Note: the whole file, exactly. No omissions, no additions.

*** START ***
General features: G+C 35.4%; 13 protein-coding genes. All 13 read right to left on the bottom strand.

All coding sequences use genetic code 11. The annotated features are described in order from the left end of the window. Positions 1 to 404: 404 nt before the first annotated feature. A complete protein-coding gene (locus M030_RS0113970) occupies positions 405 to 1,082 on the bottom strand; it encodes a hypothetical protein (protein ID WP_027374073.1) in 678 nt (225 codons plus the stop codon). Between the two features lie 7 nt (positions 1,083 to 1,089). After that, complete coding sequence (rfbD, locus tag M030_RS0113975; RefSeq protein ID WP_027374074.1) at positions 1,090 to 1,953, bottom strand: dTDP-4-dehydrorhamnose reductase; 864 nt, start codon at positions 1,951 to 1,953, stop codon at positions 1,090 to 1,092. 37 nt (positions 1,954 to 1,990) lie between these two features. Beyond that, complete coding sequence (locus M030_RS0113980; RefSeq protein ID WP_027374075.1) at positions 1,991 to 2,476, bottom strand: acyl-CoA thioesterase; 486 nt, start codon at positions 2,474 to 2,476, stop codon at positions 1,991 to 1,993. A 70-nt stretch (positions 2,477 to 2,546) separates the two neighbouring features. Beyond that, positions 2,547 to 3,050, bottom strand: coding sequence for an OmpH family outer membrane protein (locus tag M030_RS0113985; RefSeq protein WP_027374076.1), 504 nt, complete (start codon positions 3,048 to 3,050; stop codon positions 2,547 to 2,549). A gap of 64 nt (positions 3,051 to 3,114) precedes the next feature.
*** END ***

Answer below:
General features: G+C 35.4%; 13 protein-coding genes. All 13 read right to left on the bottom strand.

All coding sequences use genetic code 11. The annotated features are described in order from the left end of the window. Positions 1 to 404: 404 nt before the first annotated feature. A complete protein-coding gene (locus M030_RS0113970) occupies positions 405 to 1,082 on the bottom strand; it encodes a hypothetical protein (protein ID WP_027374073.1) in 678 nt (225 codons plus the stop codon). Between the two features lie 7 nt (positions 1,083 to 1,089). After that, complete coding sequence (rfbD, locus tag M030_RS0113975; RefSeq protein ID WP_027374074.1) at positions 1,090 to 1,953, bottom strand: dTDP-4-dehydrorhamnose reductase; 864 nt, start codon at positions 1,951 to 1,953, stop codon at positions 1,090 to 1,092. 37 nt (positions 1,954 to 1,990) lie between these two features. Beyond that, complete coding sequence (locus M030_RS0113980; RefSeq protein ID WP_027374075.1) at positions 1,991 to 2,476, bottom strand: acyl-CoA thioesterase; 486 nt, start codon at positions 2,474 to 2,476, stop codon at positions 1,991 to 1,993. A 70-nt stretch (positions 2,477 to 2,546) separates the two neighbouring features. Beyond that, positions 2,547 to 3,050, bottom strand: coding sequence for an OmpH family outer membrane protein (locus tag M030_RS0113985; RefSeq protein WP_027374076.1), 504 nt, complete (start codon positions 3,048 to 3,050; stop codon positions 2,547 to 2,549). A gap of 64 nt (positions 3,051 to 3,114) precedes the next feature.